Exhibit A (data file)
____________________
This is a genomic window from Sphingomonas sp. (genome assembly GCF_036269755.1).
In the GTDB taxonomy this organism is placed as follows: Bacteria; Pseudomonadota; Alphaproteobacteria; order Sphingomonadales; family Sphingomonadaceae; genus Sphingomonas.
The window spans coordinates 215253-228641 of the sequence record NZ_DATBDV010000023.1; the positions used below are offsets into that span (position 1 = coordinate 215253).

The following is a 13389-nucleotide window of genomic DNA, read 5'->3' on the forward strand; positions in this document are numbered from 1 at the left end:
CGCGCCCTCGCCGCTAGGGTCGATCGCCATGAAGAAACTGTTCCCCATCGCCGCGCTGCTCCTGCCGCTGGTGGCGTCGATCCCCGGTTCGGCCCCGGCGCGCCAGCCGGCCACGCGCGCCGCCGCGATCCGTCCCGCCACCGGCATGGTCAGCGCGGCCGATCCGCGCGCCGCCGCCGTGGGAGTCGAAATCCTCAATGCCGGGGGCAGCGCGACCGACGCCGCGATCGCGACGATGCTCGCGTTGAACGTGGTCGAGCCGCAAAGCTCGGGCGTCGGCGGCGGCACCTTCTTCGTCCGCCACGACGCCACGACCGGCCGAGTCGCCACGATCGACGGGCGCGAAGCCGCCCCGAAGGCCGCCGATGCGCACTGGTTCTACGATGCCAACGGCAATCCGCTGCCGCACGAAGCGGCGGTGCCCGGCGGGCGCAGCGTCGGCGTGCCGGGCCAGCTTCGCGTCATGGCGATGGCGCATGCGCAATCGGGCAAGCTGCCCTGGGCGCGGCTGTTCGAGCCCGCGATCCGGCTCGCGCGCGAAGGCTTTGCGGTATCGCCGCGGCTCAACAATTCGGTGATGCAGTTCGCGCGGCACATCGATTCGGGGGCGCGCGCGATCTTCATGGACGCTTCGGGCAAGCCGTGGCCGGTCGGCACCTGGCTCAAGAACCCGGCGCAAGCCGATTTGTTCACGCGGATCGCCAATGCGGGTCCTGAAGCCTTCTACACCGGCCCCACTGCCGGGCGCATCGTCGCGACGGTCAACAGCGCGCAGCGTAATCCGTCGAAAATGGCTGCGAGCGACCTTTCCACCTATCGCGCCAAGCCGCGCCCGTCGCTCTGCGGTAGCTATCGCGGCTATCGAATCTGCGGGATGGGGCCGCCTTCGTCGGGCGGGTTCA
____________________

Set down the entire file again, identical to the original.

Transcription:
This is a genomic window from Sphingomonas sp. (genome assembly GCF_036269755.1).
In the GTDB taxonomy this organism is placed as follows: Bacteria; Pseudomonadota; Alphaproteobacteria; order Sphingomonadales; family Sphingomonadaceae; genus Sphingomonas.
The window spans coordinates 215253-228641 of the sequence record NZ_DATBDV010000023.1; the positions used below are offsets into that span (position 1 = coordinate 215253).

The following is a 13389-nucleotide window of genomic DNA, read 5'->3' on the forward strand; positions in this document are numbered from 1 at the left end:
CGCGCCCTCGCCGCTAGGGTCGATCGCCATGAAGAAACTGTTCCCCATCGCCGCGCTGCTCCTGCCGCTGGTGGCGTCGATCCCCGGTTCGGCCCCGGCGCGCCAGCCGGCCACGCGCGCCGCCGCGATCCGTCCCGCCACCGGCATGGTCAGCGCGGCCGATCCGCGCGCCGCCGCCGTGGGAGTCGAAATCCTCAATGCCGGGGGCAGCGCGACCGACGCCGCGATCGCGACGATGCTCGCGTTGAACGTGGTCGAGCCGCAAAGCTCGGGCGTCGGCGGCGGCACCTTCTTCGTCCGCCACGACGCCACGACCGGCCGAGTCGCCACGATCGACGGGCGCGAAGCCGCCCCGAAGGCCGCCGATGCGCACTGGTTCTACGATGCCAACGGCAATCCGCTGCCGCACGAAGCGGCGGTGCCCGGCGGGCGCAGCGTCGGCGTGCCGGGCCAGCTTCGCGTCATGGCGATGGCGCATGCGCAATCGGGCAAGCTGCCCTGGGCGCGGCTGTTCGAGCCCGCGATCCGGCTCGCGCGCGAAGGCTTTGCGGTATCGCCGCGGCTCAACAATTCGGTGATGCAGTTCGCGCGGCACATCGATTCGGGGGCGCGCGCGATCTTCATGGACGCTTCGGGCAAGCCGTGGCCGGTCGGCACCTGGCTCAAGAACCCGGCGCAAGCCGATTTGTTCACGCGGATCGCCAATGCGGGTCCTGAAGCCTTCTACACCGGCCCCACTGCCGGGCGCATCGTCGCGACGGTCAACAGCGCGCAGCGTAATCCGTCGAAAATGGCTGCGAGCGACCTTTCCACCTATCGCGCCAAGCCGCGCCCGTCGCTCTGCGGTAGCTATCGCGGCTATCGAATCTGCGGGATGGGGCCGCCTTCGTCGGGCGGGTTCA